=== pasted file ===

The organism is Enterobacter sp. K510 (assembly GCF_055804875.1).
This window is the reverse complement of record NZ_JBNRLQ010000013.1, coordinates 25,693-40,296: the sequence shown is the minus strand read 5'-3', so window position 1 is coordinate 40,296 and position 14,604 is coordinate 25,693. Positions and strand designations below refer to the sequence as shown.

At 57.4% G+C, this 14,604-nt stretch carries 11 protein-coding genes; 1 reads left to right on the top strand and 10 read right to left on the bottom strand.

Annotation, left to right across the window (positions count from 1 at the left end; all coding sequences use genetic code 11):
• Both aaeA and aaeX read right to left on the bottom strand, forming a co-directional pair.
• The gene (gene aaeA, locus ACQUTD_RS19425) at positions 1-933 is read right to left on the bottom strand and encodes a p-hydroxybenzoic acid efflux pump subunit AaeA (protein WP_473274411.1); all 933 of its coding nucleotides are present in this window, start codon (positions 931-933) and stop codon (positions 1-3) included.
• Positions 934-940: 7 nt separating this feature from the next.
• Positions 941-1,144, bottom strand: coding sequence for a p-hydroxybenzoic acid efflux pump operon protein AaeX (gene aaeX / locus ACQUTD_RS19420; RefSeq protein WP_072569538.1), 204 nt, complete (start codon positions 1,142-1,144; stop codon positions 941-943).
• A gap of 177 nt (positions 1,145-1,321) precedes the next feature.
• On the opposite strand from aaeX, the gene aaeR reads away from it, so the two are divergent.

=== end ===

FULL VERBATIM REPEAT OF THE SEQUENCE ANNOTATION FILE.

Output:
The organism is Enterobacter sp. K510 (assembly GCF_055804875.1).
This window is the reverse complement of record NZ_JBNRLQ010000013.1, coordinates 25,693-40,296: the sequence shown is the minus strand read 5'-3', so window position 1 is coordinate 40,296 and position 14,604 is coordinate 25,693. Positions and strand designations below refer to the sequence as shown.

At 57.4% G+C, this 14,604-nt stretch carries 11 protein-coding genes; 1 reads left to right on the top strand and 10 read right to left on the bottom strand.

Annotation, left to right across the window (positions count from 1 at the left end; all coding sequences use genetic code 11):
• Both aaeA and aaeX read right to left on the bottom strand, forming a co-directional pair.
• The gene (gene aaeA, locus ACQUTD_RS19425) at positions 1-933 is read right to left on the bottom strand and encodes a p-hydroxybenzoic acid efflux pump subunit AaeA (protein WP_473274411.1); all 933 of its coding nucleotides are present in this window, start codon (positions 931-933) and stop codon (positions 1-3) included.
• Positions 934-940: 7 nt separating this feature from the next.
• Positions 941-1,144, bottom strand: coding sequence for a p-hydroxybenzoic acid efflux pump operon protein AaeX (gene aaeX / locus ACQUTD_RS19420; RefSeq protein WP_072569538.1), 204 nt, complete (start codon positions 1,142-1,144; stop codon positions 941-943).
• A gap of 177 nt (positions 1,145-1,321) precedes the next feature.
• On the opposite strand from aaeX, the gene aaeR reads away from it, so the two are divergent.